The DoD guidance identified Chinese, Russian, and Iranian institutions and universities posing greater risk. All applicant organizations should be proactively screening for restricted parties, unreported support, activities, and affiliations of risk. The guidelines provide a matrix to assist understanding of considerations in a research proposal. Several identified organizations of risk and other restricted parties’ lists are also noted.
Organizations are encouraged to consider future risk, based upon where an initial patent application is filed, particularly when application is made outside the U.S., in China, or Russia. The memorandum defines a “Confucius Institute” as a cultural institute funded by the Chinese Government and prohibits receipt of DoD funding by higher education institutions who host a “Confucius Institute” or other activity similar even if not specifically called a Confucius Institute.
As part of a proactive vetting process, awarded organizations are to provide the DoD with a covered individual’s contract for review and provide clarification on any identified relationships or associations of risk. Covered individuals are to complete insider risk awareness training and have an increased frequency of research performance progress reports. The guidelines point out that associations can include any academic, professional, or institutional appointments or positions with a foreign government or foreign government-connected entity with or without monetary reward, or other quid-pro-quo is involved. Awarded organizations must now take specific actions regarding individuals considered a security risk or who are in “problematic” positions by either removing them from fundamental research project proposals or from DoD funded positions.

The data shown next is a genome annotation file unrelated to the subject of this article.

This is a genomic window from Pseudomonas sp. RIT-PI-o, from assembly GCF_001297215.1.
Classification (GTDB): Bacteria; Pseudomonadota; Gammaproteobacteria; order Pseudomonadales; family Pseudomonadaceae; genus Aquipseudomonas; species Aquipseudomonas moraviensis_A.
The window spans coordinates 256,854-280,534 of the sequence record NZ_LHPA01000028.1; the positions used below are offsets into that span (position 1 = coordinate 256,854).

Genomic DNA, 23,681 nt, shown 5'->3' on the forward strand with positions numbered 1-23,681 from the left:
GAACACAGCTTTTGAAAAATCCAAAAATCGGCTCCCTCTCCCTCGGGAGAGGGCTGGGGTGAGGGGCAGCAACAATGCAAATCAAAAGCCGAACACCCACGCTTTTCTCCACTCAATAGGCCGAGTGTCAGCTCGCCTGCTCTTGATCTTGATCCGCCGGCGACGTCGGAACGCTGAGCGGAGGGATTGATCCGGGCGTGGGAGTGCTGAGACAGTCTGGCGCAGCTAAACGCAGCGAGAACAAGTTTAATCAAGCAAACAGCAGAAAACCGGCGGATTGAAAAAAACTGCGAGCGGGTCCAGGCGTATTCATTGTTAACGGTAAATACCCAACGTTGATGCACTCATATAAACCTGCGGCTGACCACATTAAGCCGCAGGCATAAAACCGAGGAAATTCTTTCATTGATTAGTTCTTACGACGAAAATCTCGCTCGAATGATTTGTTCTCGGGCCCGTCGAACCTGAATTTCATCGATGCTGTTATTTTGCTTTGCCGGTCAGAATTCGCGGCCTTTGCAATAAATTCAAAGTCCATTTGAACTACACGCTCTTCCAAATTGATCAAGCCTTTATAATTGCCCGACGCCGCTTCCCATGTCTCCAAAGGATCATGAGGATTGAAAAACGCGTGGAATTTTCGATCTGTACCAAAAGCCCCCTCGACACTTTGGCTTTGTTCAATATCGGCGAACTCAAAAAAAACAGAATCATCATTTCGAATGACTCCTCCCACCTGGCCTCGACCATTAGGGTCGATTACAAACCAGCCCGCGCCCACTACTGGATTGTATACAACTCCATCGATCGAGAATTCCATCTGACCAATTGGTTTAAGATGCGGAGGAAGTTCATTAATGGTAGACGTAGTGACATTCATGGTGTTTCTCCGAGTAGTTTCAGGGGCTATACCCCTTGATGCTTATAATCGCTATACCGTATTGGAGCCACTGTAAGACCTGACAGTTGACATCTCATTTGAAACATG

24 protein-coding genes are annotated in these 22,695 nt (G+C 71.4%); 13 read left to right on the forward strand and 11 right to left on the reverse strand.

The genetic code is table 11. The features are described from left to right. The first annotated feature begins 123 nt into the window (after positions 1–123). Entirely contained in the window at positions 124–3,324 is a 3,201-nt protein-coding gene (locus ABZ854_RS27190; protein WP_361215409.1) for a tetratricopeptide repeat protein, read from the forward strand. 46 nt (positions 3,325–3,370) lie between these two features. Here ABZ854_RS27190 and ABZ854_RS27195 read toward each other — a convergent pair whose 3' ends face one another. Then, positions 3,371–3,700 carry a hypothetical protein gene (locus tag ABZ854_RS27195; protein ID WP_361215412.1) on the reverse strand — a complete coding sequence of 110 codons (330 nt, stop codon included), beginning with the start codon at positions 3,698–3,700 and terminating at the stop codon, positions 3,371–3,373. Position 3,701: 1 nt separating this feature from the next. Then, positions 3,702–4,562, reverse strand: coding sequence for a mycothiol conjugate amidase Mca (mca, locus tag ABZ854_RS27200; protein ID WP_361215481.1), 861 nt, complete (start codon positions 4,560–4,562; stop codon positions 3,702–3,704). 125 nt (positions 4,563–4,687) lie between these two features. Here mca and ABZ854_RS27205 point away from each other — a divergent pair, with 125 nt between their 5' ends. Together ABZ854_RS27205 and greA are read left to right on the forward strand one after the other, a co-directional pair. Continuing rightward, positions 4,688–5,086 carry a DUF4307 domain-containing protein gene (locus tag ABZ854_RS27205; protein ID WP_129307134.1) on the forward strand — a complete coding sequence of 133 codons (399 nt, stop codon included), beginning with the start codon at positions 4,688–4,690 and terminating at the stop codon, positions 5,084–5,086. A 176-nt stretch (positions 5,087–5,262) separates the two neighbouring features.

As of July 27, 2023, the NDAA passed in the Senate and is headed to the house for reconciliation. Senate amendments in the bill address Research Security in several ways. If the amendments survive reconciliation, U.S. based entities will be required to disclose investments in foreign companies working in advanced semiconductors, artificial intelligence, quantum science and technology, hypersonics, satellite-based communications, and networked laser scanning systems with dual-use applications. The Treasury Department will be required to provide Congress with an assessment of gifts and grants to U.S. institutions of higher education that are from companies listed as associated with the Chinese military-industrial complex.